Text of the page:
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Television Critics Association

Television Critics Association Day Three: Where’d everybody go?

In a day stacked with documentaries, the scripted ‘Mercy Street’ stands out

Friday wasn’t quite a ghost town at the Television Critics Association press tour, but PBS’ second day of presentations at the Beverly Hilton in Los Angeles was noticeably sedate. This event, for people who cover television full time, is a 2 1/2-week slog and around day three of hotel ballroom panel discussions, it starts to show.

There was, though, a lot of serious programming to get through Friday, with panels on Newtown, the Independent Lens documentary about the aftermath of the 2012 Sandy Hook Elementary school shooting, as well as a new documentary, Black America Since MLK: And Still I Rise, from Henry Louis Gates Jr. about the last 50 years of black life in America. There was also a panel on All the Difference, a documentary that follows two graduates of Chicago’s Urban Prep Academy through their trials as college students all the way through graduation. Even an afternoon performance from Chicago rapper Rhymefest didn’t really perk things up much, but there were some highlights.

“You never go to a breast cancer rally and shout, ‘colon cancer matters!’ ” —DeRay Mckesson

A new addition for Mercy Street

In January, PBS debuted Mercy Street, a Civil war drama set in a military hospital in Alexandria, Virginia. At the Washington Post, Alyssa Rosenberg called it “the Downton Abbey replacement you’ve been waiting for.” It’s got lots of high drama and 19th century medical gore, both of which are returning in its sophomore season.

The second season, which debuts Jan. 22, marks the addition of a new character played by Patina Miller, who won a Tony in 2013 for her role in the revival of Pippin. In Mercy, Miller plays Charlotte Jenkins, a formerly enslaved woman who works as an abolitionist. Miller told TCA attendees that the character is an amalgam of Harriet Tubman and Sojourner Truth, but is most heavily inspired by Harriet Jacobs, the author of the 1861 narrative Incidents in the Life of a Slave Girl. Given that there are so many elements about slavery and the Civil War that have yet to be explored in narrative film and television, I’m excited to see where Miller takes this character, regardless of what Snoop Dogg/Lion/Wildebeest has to say about slavery-based media.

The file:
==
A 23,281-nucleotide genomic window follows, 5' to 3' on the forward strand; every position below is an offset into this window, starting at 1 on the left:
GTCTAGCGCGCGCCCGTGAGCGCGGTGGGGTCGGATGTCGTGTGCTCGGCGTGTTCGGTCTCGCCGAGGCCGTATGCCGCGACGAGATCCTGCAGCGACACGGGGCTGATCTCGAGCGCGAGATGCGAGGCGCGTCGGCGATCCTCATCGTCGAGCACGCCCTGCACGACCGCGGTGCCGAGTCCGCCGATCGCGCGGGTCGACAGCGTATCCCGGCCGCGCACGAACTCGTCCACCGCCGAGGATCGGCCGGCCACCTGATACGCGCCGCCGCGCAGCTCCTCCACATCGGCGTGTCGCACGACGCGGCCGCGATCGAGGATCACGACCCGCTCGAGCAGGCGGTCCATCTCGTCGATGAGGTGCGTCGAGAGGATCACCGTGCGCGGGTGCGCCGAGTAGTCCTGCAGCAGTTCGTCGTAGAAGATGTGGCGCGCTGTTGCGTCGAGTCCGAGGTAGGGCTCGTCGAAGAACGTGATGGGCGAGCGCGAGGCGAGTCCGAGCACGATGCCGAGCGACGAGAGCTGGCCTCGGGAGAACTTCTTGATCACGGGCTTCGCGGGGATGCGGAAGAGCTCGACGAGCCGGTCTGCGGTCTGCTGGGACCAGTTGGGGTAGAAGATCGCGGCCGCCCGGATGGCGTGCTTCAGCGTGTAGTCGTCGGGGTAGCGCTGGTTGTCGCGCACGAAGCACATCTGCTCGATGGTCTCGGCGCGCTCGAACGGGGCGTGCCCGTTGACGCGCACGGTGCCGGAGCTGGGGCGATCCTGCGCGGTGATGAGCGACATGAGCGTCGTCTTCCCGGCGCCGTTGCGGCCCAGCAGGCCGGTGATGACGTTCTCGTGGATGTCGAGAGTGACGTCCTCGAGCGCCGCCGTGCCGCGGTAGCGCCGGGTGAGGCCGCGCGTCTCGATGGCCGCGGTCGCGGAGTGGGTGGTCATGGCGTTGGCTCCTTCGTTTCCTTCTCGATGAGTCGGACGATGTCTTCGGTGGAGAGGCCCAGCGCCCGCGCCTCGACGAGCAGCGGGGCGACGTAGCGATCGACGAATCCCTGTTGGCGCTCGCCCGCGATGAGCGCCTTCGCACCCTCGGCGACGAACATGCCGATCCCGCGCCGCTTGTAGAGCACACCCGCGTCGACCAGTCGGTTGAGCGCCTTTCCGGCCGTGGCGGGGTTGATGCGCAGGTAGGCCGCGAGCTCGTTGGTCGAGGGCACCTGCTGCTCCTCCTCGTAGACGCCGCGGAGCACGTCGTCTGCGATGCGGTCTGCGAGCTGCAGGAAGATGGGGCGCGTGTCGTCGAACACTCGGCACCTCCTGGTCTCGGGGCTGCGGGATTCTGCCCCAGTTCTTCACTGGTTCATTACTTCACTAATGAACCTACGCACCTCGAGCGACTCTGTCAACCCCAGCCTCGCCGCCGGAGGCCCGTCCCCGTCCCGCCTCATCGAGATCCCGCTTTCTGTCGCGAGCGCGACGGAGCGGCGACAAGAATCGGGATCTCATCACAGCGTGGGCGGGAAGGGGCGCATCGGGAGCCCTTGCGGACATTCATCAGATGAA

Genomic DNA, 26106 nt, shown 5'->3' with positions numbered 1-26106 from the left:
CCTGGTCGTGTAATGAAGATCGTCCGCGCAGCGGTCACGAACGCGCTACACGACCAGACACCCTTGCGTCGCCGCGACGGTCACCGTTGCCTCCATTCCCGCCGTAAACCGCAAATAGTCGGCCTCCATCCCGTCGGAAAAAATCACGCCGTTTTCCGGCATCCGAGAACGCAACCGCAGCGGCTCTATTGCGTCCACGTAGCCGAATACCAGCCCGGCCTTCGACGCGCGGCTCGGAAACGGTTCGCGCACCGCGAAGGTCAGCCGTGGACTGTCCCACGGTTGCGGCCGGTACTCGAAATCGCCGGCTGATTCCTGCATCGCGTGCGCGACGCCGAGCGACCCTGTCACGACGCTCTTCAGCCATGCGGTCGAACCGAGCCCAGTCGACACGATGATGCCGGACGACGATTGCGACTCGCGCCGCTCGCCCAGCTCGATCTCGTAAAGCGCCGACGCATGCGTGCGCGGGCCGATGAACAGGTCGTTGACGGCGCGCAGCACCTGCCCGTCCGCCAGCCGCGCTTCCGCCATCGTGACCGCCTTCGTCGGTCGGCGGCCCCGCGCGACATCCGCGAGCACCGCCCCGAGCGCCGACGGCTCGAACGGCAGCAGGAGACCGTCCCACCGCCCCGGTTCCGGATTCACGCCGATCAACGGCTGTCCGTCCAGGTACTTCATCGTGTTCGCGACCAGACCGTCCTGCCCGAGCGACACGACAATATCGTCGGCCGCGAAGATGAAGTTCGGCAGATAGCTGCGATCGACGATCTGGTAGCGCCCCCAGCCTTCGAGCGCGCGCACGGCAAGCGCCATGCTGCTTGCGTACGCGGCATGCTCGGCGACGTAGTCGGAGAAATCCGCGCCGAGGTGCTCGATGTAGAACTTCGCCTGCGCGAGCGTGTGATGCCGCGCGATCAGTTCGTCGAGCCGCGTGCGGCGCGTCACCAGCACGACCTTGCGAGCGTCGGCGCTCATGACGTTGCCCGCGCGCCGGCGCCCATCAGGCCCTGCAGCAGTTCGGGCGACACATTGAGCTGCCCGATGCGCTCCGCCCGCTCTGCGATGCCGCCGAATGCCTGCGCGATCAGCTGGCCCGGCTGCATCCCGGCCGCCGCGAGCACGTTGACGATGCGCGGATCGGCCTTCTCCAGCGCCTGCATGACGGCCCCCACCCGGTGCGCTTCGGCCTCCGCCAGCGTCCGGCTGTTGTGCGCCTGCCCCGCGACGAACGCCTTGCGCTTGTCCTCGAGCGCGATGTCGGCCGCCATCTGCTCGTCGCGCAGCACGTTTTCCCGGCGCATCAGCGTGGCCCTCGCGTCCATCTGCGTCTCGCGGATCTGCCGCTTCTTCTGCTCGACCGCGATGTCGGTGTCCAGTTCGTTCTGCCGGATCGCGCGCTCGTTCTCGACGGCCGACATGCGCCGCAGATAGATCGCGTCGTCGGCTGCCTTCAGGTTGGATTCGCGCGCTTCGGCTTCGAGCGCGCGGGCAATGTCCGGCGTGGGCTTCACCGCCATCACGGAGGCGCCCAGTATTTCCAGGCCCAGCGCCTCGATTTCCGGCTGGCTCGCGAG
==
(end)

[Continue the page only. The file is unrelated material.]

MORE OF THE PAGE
An update on The Talk

In my diary from day two of TCA, I mentioned that there was a question about whether PBS would move up The Talk, its documentary from executive producer Julie Anderson about the lesson parents of color give their children about interacting with police. The Talk isn’t premiering until next year. Today I learned that some of the footage that was shot for The Talk was used in America in Black and Blue, the PBS NewsHour special that aired July 15, precisely because it was so timely. So there will be a bit of overlap between the two.

More from Henry Louis Gates Jr.

It’s a truth universally acknowledged that if Henry Louis Gates Jr. is able and PBS is still airing television, the season is going to include something from the veteran historian and documentarian. He’s done 16 PBS documentaries, including his Many Rivers to Cross. This fall it’s Black America Since MLK: And Still I Rise, which airs in two-hour chunks Nov. 15 and Nov. 22. The documentary focuses on the last 50 years of black American history, and in particular the journey from the civil rights movement and Black Lives Matter. Gates, Cornel West, and Charlayne Hunter-Gault sat on the panel discussion, while DeRay Mckesson joined via satellite from Baltimore.

While Hunter-Gault was noticeably circumspect with her opinions about the Black Lives Matter movement, Mckesson brought out one of his greatest hits after a question about Black Lives Matter, declaring, “You never go to a breast cancer rally and shout, ‘colon cancer matters!’ ”

Soraya Nadia McDonald is the senior culture critic for Andscape. She writes about pop culture, fashion, the arts and literature. She is the 2020 winner of the George Jean Nathan prize for dramatic criticism, a 2020 finalist for the Pulitzer Prize in criticism and the runner-up for the 2019 Vernon Jarrett Medal for outstanding reporting on Black life.